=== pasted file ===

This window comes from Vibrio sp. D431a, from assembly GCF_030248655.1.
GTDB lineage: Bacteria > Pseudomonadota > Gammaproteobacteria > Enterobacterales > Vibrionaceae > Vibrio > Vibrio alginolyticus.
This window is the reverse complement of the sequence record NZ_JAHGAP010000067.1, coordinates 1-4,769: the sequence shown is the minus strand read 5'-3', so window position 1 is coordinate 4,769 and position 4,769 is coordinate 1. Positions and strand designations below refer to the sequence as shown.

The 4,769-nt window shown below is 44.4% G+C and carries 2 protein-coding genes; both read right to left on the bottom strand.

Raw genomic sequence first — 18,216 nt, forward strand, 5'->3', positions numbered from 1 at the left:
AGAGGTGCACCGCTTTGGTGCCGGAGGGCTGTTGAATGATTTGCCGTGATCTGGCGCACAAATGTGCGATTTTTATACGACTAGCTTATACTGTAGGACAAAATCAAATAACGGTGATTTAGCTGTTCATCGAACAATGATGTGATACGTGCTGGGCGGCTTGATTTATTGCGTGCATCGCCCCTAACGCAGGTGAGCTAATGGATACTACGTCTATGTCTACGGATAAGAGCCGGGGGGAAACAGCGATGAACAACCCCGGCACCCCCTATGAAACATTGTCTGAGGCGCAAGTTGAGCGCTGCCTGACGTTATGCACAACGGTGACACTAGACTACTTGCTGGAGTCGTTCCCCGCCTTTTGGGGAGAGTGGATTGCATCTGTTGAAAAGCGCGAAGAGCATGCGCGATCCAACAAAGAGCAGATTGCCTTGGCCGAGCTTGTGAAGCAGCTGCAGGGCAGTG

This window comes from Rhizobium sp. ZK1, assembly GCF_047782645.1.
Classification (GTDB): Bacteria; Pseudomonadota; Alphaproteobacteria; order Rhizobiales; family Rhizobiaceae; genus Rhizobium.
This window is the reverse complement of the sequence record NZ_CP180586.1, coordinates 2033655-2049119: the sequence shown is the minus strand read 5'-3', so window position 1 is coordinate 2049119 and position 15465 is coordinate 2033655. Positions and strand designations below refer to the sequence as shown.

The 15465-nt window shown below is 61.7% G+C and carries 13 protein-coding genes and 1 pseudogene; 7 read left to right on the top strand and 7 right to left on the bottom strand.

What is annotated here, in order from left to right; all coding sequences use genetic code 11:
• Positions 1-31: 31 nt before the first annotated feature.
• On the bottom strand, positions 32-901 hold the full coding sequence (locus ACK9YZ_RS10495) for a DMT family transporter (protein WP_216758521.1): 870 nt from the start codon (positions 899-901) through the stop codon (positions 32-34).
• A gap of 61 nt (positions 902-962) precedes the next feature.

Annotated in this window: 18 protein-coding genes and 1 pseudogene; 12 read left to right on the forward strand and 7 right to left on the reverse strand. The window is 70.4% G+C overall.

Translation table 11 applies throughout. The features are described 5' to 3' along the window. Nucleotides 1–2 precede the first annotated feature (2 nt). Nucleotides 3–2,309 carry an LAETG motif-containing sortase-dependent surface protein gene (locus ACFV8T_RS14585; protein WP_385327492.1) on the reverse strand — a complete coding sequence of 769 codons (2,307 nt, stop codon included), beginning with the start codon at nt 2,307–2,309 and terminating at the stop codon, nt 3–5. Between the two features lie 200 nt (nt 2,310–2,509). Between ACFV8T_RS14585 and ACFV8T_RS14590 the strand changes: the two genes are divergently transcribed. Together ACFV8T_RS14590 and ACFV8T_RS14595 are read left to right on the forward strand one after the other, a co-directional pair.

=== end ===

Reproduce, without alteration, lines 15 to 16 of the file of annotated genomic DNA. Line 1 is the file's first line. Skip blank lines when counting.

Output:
Annotated in this window: 18 protein-coding genes and 1 pseudogene; 12 read left to right on the forward strand and 7 right to left on the reverse strand. The window is 70.4% G+C overall.

Translation table 11 applies throughout. The features are described 5' to 3' along the window. Nucleotides 1–2 precede the first annotated feature (2 nt). Nucleotides 3–2,309 carry an LAETG motif-containing sortase-dependent surface protein gene (locus ACFV8T_RS14585; protein WP_385327492.1) on the reverse strand — a complete coding sequence of 769 codons (2,307 nt, stop codon included), beginning with the start codon at nt 2,307–2,309 and terminating at the stop codon, nt 3–5. Between the two features lie 200 nt (nt 2,310–2,509). Between ACFV8T_RS14585 and ACFV8T_RS14590 the strand changes: the two genes are divergently transcribed. Together ACFV8T_RS14590 and ACFV8T_RS14595 are read left to right on the forward strand one after the other, a co-directional pair.